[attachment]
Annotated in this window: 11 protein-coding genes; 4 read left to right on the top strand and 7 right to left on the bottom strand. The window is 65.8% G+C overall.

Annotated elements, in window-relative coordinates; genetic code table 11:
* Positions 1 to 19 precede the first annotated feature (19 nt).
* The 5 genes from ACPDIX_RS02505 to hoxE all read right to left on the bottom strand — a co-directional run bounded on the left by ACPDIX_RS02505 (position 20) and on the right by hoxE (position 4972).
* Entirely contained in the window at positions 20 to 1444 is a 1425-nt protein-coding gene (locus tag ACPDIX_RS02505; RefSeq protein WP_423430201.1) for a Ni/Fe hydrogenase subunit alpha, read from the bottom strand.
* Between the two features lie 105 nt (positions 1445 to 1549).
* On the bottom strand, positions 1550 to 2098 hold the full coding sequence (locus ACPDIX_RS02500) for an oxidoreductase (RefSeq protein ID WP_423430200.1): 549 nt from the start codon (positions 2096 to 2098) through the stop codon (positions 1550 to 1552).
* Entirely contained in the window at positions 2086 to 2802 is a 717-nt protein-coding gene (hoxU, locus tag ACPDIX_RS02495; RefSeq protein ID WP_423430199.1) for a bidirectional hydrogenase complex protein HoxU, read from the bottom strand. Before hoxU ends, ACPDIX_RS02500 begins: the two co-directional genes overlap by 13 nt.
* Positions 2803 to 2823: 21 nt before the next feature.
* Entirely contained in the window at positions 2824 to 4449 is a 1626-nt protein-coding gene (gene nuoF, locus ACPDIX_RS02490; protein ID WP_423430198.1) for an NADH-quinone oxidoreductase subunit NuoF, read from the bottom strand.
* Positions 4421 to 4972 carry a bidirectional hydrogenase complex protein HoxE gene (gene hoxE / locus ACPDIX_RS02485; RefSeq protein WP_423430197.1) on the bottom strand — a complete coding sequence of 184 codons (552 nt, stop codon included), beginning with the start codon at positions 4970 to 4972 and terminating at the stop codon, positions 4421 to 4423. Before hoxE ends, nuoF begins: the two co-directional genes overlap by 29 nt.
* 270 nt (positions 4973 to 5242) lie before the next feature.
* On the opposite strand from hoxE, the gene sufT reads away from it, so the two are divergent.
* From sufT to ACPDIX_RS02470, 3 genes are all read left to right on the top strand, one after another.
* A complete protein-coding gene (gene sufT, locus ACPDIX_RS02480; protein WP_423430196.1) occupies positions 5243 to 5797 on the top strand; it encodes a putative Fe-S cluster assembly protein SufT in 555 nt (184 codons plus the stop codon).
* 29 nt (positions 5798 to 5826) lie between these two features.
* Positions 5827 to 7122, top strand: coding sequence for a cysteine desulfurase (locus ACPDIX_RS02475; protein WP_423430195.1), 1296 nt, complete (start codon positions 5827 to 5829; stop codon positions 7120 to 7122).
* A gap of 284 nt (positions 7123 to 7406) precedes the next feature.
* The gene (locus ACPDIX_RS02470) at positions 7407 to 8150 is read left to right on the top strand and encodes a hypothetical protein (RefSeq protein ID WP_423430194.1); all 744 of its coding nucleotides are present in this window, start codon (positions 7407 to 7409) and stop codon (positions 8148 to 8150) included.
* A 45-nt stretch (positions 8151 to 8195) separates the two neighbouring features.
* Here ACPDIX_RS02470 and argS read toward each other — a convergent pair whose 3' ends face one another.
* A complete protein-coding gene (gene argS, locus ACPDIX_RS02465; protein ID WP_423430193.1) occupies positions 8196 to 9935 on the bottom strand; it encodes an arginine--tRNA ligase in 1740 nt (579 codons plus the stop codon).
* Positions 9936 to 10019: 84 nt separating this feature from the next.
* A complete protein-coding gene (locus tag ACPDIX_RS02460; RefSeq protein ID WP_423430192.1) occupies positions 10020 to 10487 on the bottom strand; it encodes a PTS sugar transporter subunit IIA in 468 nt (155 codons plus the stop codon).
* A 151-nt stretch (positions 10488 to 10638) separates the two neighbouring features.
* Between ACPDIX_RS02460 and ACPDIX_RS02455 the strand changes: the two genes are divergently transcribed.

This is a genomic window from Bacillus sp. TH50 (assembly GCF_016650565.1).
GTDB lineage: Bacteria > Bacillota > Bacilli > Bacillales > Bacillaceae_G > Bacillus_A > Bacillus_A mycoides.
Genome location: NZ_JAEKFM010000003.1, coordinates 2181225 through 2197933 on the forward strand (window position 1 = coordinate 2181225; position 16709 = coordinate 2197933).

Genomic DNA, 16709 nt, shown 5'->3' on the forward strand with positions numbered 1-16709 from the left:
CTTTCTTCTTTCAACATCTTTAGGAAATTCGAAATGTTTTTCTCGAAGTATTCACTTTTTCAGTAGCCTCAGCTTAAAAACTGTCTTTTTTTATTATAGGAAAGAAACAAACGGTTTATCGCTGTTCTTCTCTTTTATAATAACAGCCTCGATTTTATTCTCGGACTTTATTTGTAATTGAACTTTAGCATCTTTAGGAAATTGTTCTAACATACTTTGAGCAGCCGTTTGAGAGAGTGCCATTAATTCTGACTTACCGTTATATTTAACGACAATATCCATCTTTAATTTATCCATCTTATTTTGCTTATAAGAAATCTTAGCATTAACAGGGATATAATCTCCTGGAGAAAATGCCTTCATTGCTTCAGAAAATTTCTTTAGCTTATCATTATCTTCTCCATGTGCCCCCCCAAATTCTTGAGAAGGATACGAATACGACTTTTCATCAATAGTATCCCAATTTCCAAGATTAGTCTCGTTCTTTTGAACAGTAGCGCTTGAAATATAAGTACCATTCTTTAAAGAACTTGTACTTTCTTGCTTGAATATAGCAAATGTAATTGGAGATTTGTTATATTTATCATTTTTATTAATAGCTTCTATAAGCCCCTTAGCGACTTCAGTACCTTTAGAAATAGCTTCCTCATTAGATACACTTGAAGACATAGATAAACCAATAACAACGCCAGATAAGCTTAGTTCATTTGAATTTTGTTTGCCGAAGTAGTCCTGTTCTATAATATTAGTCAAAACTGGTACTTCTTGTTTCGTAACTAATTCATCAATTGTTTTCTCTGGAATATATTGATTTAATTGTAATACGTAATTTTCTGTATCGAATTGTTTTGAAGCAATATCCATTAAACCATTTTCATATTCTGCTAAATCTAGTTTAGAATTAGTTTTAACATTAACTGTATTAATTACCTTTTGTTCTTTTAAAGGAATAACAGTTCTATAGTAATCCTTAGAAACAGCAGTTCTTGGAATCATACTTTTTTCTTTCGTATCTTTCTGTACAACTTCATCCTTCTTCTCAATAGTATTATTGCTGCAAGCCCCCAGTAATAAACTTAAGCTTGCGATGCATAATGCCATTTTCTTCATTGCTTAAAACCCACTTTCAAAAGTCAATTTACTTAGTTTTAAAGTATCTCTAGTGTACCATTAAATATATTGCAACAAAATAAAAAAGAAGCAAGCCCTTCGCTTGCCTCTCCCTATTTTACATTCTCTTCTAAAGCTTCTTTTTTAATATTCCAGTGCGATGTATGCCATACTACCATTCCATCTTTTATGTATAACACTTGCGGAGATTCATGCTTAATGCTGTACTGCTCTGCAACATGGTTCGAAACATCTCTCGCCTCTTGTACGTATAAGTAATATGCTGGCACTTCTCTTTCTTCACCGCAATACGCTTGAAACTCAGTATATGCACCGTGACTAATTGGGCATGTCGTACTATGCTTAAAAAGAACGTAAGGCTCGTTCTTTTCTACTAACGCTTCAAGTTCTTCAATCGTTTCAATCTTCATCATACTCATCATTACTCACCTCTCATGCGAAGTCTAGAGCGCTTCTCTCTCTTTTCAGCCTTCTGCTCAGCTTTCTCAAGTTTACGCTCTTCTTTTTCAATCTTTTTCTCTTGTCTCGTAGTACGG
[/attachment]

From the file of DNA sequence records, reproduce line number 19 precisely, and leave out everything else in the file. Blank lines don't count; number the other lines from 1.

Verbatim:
* The gene (locus ACPDIX_RS02470) at positions 7407 to 8150 is read left to right on the top strand and encodes a hypothetical protein (RefSeq protein ID WP_423430194.1); all 744 of its coding nucleotides are present in this window, start codon (positions 7407 to 7409) and stop codon (positions 8148 to 8150) included.